When you design new types, make sure that they can be used without such casts, which often means making the types generic.

It is not always possible or desirable to use lists inside your generic types. Java does not support lists natively, so some generic types such as ArrayList must be implemented atop arrays. Other generic types, such as HashMap are implemented atop arrays for performance.

In some cases, you want or need to use arrays internally within your class, but you want the class overall to be generic. There are two reasonable ways to do this:

Option 1: Create an array of Object, i.e., Object[], and then cast it to the generic array type.

  • This does cause heap pollution since the runtime type of the array does not match its compile-time type. At runtime the array elements is Object[].
class Stack<E> {
    private E[] elements;
    // The elements array will only contain E instances from push(E).
    // Runtiume type of elements won't be E[], it will always be Object[]
    public Stack() {
        elements = (E[]) new Object[DEFAULT_INITIAL_CAPACITY];  // cast it to the generic array type

    public void push(E element) {
        elements[size++] = e;

    public E pop() {
        if (size == 0)
            throw new EmptyStackException();
        E result = elements[--size];  // no cast needed here
        elements[size] = null;
        return result;


Option 2: Store the values internally as Object[], but cast it upon usage.

class Stack<E> {
    private Object[] elements;

    public E pop() {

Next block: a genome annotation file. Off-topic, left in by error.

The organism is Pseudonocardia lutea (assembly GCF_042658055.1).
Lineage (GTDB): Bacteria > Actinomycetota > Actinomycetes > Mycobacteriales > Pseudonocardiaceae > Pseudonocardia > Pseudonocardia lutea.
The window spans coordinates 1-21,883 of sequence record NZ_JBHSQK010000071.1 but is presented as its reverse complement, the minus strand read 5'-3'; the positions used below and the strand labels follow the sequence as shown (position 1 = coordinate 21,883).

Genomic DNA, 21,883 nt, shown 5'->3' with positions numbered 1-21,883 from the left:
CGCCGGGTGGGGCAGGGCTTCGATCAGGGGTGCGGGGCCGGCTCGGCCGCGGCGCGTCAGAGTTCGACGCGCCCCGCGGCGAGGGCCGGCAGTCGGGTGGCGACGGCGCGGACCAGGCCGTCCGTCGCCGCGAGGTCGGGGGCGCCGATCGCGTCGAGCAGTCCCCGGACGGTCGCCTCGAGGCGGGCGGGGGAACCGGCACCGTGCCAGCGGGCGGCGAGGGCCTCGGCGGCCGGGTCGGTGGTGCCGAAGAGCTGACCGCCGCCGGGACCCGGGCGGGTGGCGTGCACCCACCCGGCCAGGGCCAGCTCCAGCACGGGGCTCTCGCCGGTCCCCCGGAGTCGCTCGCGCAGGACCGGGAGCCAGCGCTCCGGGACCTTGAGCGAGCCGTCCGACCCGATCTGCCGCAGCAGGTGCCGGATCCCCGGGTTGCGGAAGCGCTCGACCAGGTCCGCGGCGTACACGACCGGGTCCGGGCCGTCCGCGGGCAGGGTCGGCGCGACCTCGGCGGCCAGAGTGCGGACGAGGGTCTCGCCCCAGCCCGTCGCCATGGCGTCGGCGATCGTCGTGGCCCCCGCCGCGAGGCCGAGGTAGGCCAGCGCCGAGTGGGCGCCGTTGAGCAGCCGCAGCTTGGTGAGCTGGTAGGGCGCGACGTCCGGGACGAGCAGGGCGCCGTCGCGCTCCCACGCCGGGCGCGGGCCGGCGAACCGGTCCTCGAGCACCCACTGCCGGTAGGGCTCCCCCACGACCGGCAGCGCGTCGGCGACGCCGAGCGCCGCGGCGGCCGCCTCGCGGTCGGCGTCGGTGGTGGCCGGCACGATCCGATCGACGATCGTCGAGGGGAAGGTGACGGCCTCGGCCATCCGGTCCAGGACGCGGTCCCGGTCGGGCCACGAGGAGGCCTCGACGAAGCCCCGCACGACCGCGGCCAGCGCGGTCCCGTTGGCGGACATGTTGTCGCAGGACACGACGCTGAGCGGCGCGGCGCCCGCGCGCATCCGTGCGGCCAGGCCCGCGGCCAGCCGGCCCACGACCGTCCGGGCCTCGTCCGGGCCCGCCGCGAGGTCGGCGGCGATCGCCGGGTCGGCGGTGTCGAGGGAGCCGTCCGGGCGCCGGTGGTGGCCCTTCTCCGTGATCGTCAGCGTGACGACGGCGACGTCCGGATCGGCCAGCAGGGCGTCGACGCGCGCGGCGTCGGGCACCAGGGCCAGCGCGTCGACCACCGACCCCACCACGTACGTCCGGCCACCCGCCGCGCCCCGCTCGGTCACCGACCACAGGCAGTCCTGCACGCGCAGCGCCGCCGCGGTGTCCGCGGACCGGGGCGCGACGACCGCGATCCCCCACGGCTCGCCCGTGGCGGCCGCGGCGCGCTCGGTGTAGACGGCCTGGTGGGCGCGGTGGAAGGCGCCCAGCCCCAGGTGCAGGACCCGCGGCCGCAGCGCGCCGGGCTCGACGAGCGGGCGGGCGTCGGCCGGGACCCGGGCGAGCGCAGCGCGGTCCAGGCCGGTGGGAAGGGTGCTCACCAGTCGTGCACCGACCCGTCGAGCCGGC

if (size == 0)
            throw new EmptyStackException();

        // push requires elements to be of type E so this cast is safe
        @SuppressWarnings("unchecked") E result = (E) elements[--size];  // cast here

        elements[size] = null;
        return result;

Some generic types restrict the possible values of their type parameters. These generic types have a bounded type parameter:

// Example

class DelayQueue<E extends Delayed> implements BlockingQueue<E>

In the above, E must be a subtype of java.util.concurrent.Delayed

Favor generic methods

Methods can be generic too. Most static utlity methods are written to be generic.

You can make them more flexible by using bounded wildcard types. Type parameters may also be bounded by some expression involving the type parameter itself. Java doesn't have a Self type, so we must use something called a recursive type bound. For example, if you want to create a max function for a collection, you'd need the elements be comparable to other elements:

public static <E extends Comparable<E>> E max(Collection<E> collection);